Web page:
7. My wife has requested that I make for her a tea service tray out of wood. Seems like something that could be really pretty. Her idea is to have a thin bottom and raised sides; the side made of a maple-walnut-maple sandwich. Does that make sense, or do I need to draw a picture? I'm guessing it needs to be about 30 inches by 16 inches (rectangular, probably, but oval-y would be cool) and be able to lift at least 2 pounds (of tea, crumpets and porcelain). But I am having trouble conceptualizing the bottom of the tray. My intuition is that plywood will be ugly and that real wood will be pretty (-er). But how does one get a large, thin piece of hardwood? Joining two pieces of, say, 1/4 inch maple is hard/impossible, I think. Thanks in advance (and please be gentle), folks.
  8. Well said! I treat magazine plans as the mentor I have never had. I can build a box or a "Shaker-style" table without much thought, but to get pretty details and "flair" requires experience--the experience that commercial plans can provide. The plans from magazines rarely fit the space I have, so I have to rework them anyway.
  9. How did you attach the table slats to the rails?
  10. emccrory

    SawStop Delivery and Assembly

    The unpacking and setup of my new SawStop PCS175-36, February 10, 2011
  11. Mine is a picture of me on my mother's lap in 1957. This is a really cool picture, if I do say so myself!
  12. Check out the "Sawstop Unpacking" gallery I have created, here. If the assembly is any indication of the quality of this saw, it is fantastic! I have never seen assembly instructions like this--they were written by really smart and caring people. It sure seems like some assembly instrcutions are translated through two or three foreign languages before they get to English, and some instrcutions seem to be for a different model (like the Harbor Freight dust collector I got in conjunction with the SawStop). But the SS instructions are incredible. Also, the quality of the pieces is outstanding--the screws, for example, are very high quality steel. And no part of the saw seems to need any special care in assembly--when you get the screws in the right place, it lines itself up perfectly. I have made a few cuts and it works perfectly, as expected. The thing is Q-U-I-E-T! The Harbor Freight DC is about five times louder than the SS--seriously! I can't wait to get the free-bee over-the-blade dust collector (rebate form is in the mail already). I wonder what is going to be like to have a TS that stays lined up when you adjust it, and makes square cuts. I think I will find out soon.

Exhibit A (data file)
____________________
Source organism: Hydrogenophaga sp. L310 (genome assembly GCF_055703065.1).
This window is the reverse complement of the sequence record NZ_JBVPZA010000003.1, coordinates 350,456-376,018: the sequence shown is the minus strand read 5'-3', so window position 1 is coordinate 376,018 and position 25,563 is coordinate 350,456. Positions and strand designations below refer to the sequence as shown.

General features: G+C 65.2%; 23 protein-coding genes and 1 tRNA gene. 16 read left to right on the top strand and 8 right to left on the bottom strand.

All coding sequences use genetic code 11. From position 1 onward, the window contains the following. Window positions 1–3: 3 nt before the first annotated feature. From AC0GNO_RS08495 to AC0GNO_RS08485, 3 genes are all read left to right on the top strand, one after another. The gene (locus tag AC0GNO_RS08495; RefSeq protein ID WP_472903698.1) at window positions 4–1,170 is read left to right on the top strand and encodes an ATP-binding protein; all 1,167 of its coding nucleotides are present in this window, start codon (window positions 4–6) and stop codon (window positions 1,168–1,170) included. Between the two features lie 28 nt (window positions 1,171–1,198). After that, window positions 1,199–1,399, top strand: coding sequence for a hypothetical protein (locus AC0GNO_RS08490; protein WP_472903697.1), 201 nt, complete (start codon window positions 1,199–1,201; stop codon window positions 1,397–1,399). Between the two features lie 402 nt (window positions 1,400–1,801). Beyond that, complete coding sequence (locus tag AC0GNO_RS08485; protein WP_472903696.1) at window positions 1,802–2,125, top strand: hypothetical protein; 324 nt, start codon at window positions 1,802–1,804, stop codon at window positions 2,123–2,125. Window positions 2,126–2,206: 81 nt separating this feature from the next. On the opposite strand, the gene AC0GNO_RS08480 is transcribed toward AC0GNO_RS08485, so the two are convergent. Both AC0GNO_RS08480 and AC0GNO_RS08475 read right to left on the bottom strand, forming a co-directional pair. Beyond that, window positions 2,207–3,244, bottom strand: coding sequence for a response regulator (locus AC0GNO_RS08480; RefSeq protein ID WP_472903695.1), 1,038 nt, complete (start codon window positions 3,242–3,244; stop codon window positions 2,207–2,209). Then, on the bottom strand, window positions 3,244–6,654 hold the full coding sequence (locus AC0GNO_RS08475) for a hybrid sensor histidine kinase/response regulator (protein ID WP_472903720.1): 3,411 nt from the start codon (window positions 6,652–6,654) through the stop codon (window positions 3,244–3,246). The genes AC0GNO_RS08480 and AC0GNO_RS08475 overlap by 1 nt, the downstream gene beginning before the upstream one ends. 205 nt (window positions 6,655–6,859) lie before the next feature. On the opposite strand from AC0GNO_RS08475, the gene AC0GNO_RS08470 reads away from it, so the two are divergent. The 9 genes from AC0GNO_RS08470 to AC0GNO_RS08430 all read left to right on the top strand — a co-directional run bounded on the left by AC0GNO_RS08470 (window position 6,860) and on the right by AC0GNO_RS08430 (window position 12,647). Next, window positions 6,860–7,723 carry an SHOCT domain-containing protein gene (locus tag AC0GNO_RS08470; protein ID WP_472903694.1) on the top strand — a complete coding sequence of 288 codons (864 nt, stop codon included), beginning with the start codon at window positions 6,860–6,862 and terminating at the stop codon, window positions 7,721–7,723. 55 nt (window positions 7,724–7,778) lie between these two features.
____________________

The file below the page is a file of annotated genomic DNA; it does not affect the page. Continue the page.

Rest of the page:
13. emccrory

    2011-02-10_00003.jpg

    It came in several boxes--tha main one was this one. This box weighed (I'd say) 400 pounds. Very Strong Neighbor and I opened this box and removed 100 punds of stuff: knobs, table extensions, tools. We also (on the advice of the truck driver) removed the iron top--this was close to 100 pounds itself. We were left with the cabinet, which VSN and I managed to muscle into my basement workshop. I'd say it was over 200 pounds.
  14. The SawStop is being delivered tomorrow morning (Thursday Feb 10). I'll take some pictures and post an "Opening the box" account. I hope my very strong neighbor, who manages a restaurant, is home tomorrow morning to help get this thing into my basement!